Mom introduced me to honey & #DryJanuary

Mom introduced me to honey
Nicole Bailey 

More bee than girl at eleven.
I gather honey like pollen
at Puget Consumers Co-Op.
Weigh, then fill a Mason 
jar or Farman’s pickle

Varietals—huckleberry, or wild mountain blackberry
Hellebore and fennel taste of spice and sunshine 
Non-native honeybees find French lavender
In Yakima apricot or cherry blossoms will do.
Common things they pollinate. 

Weigh the jar, fill the container.
Fill the jars, but don’t overflow.
A full vat runs in moments,
empty, a slow trickle.

Common, mom called me, 
when at seventeen
I found love and pollination.
Still there is a sweetness in firsts
when before you is everything.
Weigh the jar, fill the container.

Sometimes when I lose track of my young son
he returns, tells me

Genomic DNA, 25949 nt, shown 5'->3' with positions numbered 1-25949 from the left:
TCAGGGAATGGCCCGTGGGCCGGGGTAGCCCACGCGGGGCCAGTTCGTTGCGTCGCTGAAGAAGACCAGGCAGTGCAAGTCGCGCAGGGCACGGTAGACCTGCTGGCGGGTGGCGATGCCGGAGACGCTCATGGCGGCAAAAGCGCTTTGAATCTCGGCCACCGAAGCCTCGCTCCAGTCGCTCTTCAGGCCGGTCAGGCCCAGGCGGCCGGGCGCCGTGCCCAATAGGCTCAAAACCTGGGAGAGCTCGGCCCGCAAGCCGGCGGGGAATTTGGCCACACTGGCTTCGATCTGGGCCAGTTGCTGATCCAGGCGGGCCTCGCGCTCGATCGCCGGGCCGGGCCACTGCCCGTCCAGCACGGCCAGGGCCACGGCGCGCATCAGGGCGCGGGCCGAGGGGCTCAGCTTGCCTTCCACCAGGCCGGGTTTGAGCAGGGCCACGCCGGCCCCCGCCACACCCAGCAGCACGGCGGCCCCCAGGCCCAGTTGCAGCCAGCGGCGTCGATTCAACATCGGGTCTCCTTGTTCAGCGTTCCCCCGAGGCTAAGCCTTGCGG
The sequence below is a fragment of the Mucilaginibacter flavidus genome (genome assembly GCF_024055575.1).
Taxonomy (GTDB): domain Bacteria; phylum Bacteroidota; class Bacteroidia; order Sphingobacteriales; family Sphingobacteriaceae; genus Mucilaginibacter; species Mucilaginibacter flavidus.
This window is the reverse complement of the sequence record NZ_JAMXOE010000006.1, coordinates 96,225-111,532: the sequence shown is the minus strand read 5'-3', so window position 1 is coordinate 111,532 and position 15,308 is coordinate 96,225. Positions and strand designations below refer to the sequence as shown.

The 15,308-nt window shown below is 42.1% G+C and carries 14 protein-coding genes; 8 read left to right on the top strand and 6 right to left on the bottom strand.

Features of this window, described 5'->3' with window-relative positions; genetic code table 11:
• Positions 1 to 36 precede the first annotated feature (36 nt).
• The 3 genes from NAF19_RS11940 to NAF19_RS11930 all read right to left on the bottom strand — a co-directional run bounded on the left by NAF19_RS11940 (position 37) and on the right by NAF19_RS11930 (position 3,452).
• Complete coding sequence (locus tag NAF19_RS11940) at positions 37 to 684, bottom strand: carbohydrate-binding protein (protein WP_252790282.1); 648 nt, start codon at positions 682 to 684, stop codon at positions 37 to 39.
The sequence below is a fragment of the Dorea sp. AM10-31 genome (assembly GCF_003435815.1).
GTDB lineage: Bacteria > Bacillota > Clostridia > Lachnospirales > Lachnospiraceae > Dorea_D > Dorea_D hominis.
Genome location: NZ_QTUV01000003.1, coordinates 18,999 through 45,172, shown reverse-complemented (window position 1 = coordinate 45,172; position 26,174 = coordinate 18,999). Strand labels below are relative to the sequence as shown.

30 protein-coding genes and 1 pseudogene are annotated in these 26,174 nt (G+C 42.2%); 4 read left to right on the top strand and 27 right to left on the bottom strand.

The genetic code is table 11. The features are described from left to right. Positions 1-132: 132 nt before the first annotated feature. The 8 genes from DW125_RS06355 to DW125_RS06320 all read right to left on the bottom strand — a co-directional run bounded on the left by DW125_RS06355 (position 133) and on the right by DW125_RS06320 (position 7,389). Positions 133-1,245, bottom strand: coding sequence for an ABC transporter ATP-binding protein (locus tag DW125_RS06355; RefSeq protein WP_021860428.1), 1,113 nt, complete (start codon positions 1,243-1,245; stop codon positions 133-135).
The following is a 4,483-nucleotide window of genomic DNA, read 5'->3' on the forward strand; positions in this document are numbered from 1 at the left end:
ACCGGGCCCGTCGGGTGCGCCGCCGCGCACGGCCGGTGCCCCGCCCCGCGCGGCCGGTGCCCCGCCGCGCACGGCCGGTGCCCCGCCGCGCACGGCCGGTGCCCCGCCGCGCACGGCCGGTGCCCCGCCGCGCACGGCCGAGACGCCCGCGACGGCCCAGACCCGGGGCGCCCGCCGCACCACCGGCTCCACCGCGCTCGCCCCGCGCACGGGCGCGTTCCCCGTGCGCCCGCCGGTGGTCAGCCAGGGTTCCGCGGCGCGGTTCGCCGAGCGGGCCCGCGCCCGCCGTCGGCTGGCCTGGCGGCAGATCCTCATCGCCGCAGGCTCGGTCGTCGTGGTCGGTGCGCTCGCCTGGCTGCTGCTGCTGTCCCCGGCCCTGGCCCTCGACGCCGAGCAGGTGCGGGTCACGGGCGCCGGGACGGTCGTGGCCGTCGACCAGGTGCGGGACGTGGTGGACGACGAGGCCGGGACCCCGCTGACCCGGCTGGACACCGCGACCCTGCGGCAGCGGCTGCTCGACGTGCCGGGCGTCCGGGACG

mom, I was just watching the bees.

Nicole Bailey 

I lie on my yoga mat and think about not drinking
outside the dark world is barren 
the rocky ground has been cleared for planting
It looks dead, my husband says
to conserve energy for the fruiting
I pull inward

Along the fence-line 
not even a crocus shows her face
This type of hibernation 
when short days line up 
end upon end upon end upon

In spite of the name
the rain falls incessantly 
soaking everything in her path, nothing 
is dry, hard clays of August 
a distant memory

I instruct myself to go inward 
Write messages of love
on heart-parchment, then
crack it wide open


Deep underground, below a bed of glittering hoarfrost 
mycelium extends her neural network
the work of forty-thousand years
her reach, a comfort to the roots of a great Douglas fir 

In this way, Janus quietly mends the earth 

Nicole Bailey is a Pacific Northwest poet obsessed with nature. An avid hiker with an eye for coyotes, she often writes about environmental change and its effect on wildlife. A past editor of the American River Review, she is part of the community of writers at Hugo House.

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